The 27 women in stripes come from 17 countries and span jobs from captain, staff captain and chief officer to hotel director, cruise director and third engineer.
Closing the gender gap
‘We are all passionate about closing the gender gap,’ Celebrity President and CEO Lisa Lutoff-Perlo said. ‘Over the last few years, we have worked hard to diversify the crew on board and bring more women than ever into our industry.’ Today 22% of the company’s bridge teams are women.
Celebrity always celebrates International Women’s Day across its fleet and in 2020 is going all out with this first in history cruise.
‘We have enough women in every department across our fleet that we thought so why limit it to the bridge?’ Lutoff-Perlo said. ‘We had this idea, and one week later it was done. I was astonished. It wasn’t difficult at all.’
McCue, the first female American captain, has made big waves since her appointment several years ago. Her high profile in the news media and on social media shines a light on opportunities for women at sea. ‘Not only is word out but Celebrity is setting the standard and hoping other companies get on board,’ McCue said.
She credits Lutoff-Perlo’s leadership, and they both cited the shared vision of men leaders like Patrik Dahlgren, SVP global marine operations for Royal Caribbean Cruises Ltd., who has spearheaded Celebrity’s bridge diversification, and Brian Abel, SVP hotel operations for Celebrity.
From 3% to 22% in five years
‘Since 2015, we have raised the percentage of qualified women on our navigational bridges from 3% to 22%. Now, we hope this all-time industry high will continue to grow; we just need more women to raise their hands for careers at sea, especially in engineering,’ Lutoff-Perlo said.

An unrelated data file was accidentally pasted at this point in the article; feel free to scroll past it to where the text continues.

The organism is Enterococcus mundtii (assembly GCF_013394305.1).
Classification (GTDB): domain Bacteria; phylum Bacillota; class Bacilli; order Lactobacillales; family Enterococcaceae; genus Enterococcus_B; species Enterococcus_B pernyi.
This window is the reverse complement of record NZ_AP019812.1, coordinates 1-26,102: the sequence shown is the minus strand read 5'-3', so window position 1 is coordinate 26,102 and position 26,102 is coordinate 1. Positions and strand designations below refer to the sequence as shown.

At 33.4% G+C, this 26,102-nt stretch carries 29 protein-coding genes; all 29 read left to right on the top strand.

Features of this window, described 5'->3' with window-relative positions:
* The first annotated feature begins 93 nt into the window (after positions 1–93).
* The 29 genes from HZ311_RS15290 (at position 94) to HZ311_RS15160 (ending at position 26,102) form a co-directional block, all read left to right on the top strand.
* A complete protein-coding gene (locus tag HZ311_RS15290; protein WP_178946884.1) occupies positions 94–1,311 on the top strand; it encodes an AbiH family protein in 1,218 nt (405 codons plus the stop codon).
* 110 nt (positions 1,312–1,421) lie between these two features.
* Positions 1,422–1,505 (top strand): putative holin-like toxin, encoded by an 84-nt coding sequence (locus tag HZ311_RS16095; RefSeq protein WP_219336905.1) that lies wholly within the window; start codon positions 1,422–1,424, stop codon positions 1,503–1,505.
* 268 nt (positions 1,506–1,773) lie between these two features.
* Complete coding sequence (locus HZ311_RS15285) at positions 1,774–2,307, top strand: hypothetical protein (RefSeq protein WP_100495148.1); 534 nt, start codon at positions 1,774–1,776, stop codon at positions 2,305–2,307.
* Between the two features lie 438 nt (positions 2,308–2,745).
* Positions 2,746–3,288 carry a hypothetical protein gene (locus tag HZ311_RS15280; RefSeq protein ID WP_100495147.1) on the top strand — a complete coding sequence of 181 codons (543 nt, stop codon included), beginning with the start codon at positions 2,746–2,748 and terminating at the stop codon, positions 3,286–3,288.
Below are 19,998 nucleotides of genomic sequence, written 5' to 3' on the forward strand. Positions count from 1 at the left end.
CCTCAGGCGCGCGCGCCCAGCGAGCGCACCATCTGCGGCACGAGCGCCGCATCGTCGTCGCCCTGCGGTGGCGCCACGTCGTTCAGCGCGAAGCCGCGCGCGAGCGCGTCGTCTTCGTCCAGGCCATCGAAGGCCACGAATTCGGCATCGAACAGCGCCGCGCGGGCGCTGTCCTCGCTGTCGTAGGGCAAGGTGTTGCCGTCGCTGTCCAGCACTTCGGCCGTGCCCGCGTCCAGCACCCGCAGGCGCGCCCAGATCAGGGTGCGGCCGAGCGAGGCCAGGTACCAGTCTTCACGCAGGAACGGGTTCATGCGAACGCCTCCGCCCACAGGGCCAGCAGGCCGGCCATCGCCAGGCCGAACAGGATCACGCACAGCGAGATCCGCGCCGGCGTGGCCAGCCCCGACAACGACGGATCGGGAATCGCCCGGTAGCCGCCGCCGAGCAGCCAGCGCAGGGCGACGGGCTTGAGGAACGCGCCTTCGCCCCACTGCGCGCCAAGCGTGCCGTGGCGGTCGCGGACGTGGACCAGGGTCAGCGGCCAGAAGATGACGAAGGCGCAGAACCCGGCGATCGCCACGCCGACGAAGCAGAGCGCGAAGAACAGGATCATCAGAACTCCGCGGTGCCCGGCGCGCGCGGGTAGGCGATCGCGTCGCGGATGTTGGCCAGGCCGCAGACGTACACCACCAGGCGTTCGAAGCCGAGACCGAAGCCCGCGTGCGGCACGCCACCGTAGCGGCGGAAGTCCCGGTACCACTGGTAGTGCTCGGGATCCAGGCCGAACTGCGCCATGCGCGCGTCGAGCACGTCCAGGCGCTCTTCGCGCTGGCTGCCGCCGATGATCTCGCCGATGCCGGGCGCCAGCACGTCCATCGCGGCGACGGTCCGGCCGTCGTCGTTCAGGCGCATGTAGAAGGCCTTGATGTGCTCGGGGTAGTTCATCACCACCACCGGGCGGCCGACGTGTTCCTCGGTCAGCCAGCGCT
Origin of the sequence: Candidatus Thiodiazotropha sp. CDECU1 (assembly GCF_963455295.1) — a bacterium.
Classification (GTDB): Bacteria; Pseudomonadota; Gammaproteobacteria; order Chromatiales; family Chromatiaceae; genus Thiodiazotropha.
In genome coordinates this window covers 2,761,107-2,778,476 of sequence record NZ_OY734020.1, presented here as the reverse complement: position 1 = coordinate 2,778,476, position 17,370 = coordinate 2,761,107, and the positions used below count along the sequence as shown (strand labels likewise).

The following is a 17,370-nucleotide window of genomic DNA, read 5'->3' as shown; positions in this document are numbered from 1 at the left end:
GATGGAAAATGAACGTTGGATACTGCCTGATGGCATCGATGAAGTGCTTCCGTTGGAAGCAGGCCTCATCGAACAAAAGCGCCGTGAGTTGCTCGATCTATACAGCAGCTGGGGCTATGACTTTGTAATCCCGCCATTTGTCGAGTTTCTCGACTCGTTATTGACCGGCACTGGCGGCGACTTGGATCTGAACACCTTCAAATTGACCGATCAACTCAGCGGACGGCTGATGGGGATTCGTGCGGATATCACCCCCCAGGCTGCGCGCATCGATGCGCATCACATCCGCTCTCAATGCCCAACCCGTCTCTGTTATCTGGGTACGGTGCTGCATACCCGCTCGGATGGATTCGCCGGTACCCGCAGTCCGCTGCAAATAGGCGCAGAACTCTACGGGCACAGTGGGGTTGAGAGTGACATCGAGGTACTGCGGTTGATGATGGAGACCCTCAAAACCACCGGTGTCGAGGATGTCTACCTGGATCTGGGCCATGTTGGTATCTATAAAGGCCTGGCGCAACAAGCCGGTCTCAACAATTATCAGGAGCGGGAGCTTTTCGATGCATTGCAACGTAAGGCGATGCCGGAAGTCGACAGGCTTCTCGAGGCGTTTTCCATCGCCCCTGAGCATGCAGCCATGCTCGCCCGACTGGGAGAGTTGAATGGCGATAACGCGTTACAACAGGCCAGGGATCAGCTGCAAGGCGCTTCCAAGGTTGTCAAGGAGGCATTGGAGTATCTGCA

‘We are fortunate to have many incredible, experienced and beyond-qualified women who have worked tirelessly to achieve these positions. And we also celebrate the many men who continue to support them and help champion having more women crew on board.’
Recruiting is one thing, and another is creating a culture that is nurturing and motivating so people want to stay, she added.
The maritime industry is very traditional. On the Celebrity fleet with its 70 nationalities, everyone is a minority of some sort, McCue noted. In her view, having diversity of gender or cultural background in maritime jobs unleashes ‘exponential creativity and brings a really interesting environment.’
High satisfaction scores
High crew satisfaction scores and high guest net promoter scores since Celebrity brought more women onto the bridge and into other roles demonstrates this initiative is positive for the overall atmosphere on board and very well-received.
McCue said she feels ‘overwhelming’ acceptance in her job and is often stopped by men asking to take a picture for their daughters or granddaughters.
Lutoff-Perlo, who will be aboard for the one-of-a-kind March 8 cruise, hopes it attracts many families who bring their daughters for what will be a historic event.
‘The message we want to send is about diversity, balance and women getting an opportunity regardless of the sector they’re in. We’re in this in a way that’s important and meaningful in an industry where it’s difficult to recruit women.’
When Lutoff-Perlo speaks at maritime academies, there are less than 20% women, and sometimes less than 10%. In engineering schools, it’s even lower.
Opportunity for an amazing career
‘We want young women to know these are amazing careers,’ she said. ‘We want them to raise their hand for an opportunity. We’re providing it. It’s an exciting career and a company and a brand that welcomes women.’
For the March 8 sailing from Fort Lauderdale, Celebrity is curating special programming including evening gallery exhibitions and art auctions featuring female artists and collaborating on an exclusive design with luxury jewelry designer Reout Kallati. A cinema series will feature iconic women directors, lead actors and inspirational narratives. Other programming will include Women of the World-themed trivia challenges, Fearless Female Officers vs. Guests Pool Volleyball tournament and a Q&A panel with the ship’s female leadership team.
Additional programming is to be announced, including a moderated discussion panel with current confirmed special guests including artist and child prodigy Autumn de Forest and fashion designer Mary Frances. There will be networking opportunities and more, all with the goal of inspiring a new generation of young girls and women to continue pushing boundaries and breaking barriers.
Earlier this year Anne Kalosh wrote a cover story for Seatrade Cruise Review March issue on women seafarers. Some interviews conducted from the women working in cruise ship deck and technical roles can be downloaded here.